In 1925, a man walked into the Hotel de Crillon, one of the most prestigious hotels in Paris. Five other men entered with him, but this man was the one who was special.
This man would buy the Eiffel Tower.
His name was Andre Poisson. He’d been invited to the Hotel de Crillon by the deputy-director of the Ministry of Posts and Telegraphs, as a leading scrap metal merchant known for his honesty and discretion.
After a short presentation, all six men were taken by limousine to inspect the Eiffel Tower. At this time, it was a bit of a wreck. It hadn’t been maintained well and the costs of keeping it painted were prohibitive.
The Minister told the group that due to an expected public outcry, they must keep all details secret until the deal was done. He then invited bids, to be submitted no later than tomorrow.
Andre Poisson jumped at the chance. He’d never felt like he was in the ‘inner circle’ of Paris business – landing this deal would put him into the big leagues.
His wife was a bit more suspicious. Why all the discretion?
The Minister set up another meeting to explain himself. As a government minister, his salary did not cover the kind of lifestyle he enjoyed. That meant he had to find ways to supplement it, and as such his dealings required some amount of discretion.
Selling the Eiffel Tower was unusual. Corrupt government officials were not. Satisfied, Andre handed over the money for the Eiffel Tower and a large bribe.
Of course, Andre hadn’t really bought the Eiffel Tower. He’d just given a large amount of money to one of the world’s best con-men, Victor Lustig.
It’s easy to laugh at Andre, but that’s under-estimating just how good Victor Lustig was at what he did.
The con he set up was well-presented. The presentation was in a prestigious location, and the limousine was expensive.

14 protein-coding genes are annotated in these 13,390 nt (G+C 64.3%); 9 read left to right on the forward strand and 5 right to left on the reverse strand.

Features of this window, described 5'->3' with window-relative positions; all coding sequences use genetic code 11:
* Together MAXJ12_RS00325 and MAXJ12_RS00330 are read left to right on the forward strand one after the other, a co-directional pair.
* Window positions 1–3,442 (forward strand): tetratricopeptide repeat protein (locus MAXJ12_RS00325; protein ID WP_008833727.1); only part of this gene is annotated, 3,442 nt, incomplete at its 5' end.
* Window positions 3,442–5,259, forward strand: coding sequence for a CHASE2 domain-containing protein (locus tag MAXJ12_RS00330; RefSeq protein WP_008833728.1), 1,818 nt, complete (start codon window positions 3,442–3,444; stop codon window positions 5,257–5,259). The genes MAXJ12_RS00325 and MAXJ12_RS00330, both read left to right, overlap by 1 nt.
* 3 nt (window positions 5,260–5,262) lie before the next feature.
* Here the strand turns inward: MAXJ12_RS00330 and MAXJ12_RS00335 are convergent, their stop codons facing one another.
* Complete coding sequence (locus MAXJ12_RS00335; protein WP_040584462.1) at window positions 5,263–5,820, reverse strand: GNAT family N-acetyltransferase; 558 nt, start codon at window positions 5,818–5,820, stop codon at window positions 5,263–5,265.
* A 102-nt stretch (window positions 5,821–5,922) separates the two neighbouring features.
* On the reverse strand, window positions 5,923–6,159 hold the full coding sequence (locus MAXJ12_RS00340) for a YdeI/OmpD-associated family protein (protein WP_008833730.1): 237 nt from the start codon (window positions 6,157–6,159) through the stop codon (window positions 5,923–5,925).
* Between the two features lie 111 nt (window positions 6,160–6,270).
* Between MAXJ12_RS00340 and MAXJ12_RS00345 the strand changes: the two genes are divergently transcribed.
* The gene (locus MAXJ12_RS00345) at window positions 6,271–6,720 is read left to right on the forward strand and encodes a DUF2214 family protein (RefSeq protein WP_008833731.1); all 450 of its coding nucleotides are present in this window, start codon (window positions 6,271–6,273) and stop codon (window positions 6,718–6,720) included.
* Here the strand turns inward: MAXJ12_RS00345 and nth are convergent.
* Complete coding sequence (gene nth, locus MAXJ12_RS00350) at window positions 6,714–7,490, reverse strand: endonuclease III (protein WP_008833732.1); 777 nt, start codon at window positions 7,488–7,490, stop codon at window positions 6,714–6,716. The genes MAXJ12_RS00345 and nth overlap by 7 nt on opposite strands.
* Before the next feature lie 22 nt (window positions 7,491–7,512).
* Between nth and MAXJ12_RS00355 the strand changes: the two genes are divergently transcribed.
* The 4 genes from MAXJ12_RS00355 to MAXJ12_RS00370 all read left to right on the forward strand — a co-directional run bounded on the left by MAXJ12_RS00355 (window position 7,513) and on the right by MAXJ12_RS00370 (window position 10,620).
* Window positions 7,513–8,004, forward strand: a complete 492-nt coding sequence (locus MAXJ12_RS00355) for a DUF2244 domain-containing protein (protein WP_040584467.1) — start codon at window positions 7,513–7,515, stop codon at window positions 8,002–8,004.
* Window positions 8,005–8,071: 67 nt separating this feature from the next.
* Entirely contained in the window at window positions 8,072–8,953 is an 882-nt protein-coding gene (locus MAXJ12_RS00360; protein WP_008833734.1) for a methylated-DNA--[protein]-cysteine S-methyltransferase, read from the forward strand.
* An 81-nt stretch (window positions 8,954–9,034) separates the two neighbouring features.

He played upon Andre’s insecurities, that feeling of wanting to take his business to the next level. Which of us hasn’t wanted that?
He made the unfamiliar, familiar. He made the unusual nature of the deal seem usual by clothing it in something – government corruption – that Andre dealt with every day.
Also, the deal really wasn’t that far-fetched. These days, the Eiffel Tower is a multi-billion dollar tourist attraction. In 1925, it was a poorly-maintained wreck. It was never even meant to be a permanent structure – it was built for the 1889 Paris Exposition, originally planned to be taken down in 1909.
(Remember that, next time you’re taking that lift all the way to the top)
But what Victor was incredibly good at was gaining trust.
And this is where we can learn something from him.
When you have someone’s trust, you can sell them pretty much anything.
Victor summed up his talents into ‘Ten Commandments for Con Men’.
- Be a patient listener (it is this, not fast talking, that gets a con man his coups).
- Never look bored.
- Wait for the other person to reveal any political opinions, then agree with them.
- Let the other person reveal religious views, then have the same ones.
- Hint at sex talk, but don’t follow it up unless the other person shows a strong interest.
- Never discuss illness, unless some special concern is shown.
- Never pry into a person’s personal circumstances (they’ll tell you all eventually).
- Never boast – just let your importance be quietly obvious.
- Never be untidy.
- Never get drunk.
And you can turn these into principles that will help you sell anything to anyone:
Care about your customer (1, 2, 5)
Think like your customer (3, 4)
Make your customer feel good (6, 7, 8)
Respect your customer (9, 10)
‘Sex talk’ is probably best not pursued, even if it does show you care about your customer. There’s no denying, though, that if you’re faced with a choice between two coffee shops, you’re going to go for the one where you fancy the waitress.
Ultimately, Victor was self-defeating. If he’d used his amazing skills at gaining trust to make that crucial first sale, then delivered awesome products so they kept coming back, he could have died a millionaire.
As it was, he died penniless, of pneumonia, in Alcatraz.
But this doesn’t mean you can’t use these exact same skills to provide something of real value to the world.
Because if they can successfully sell the Eiffel Tower, just imagine what they can do for you.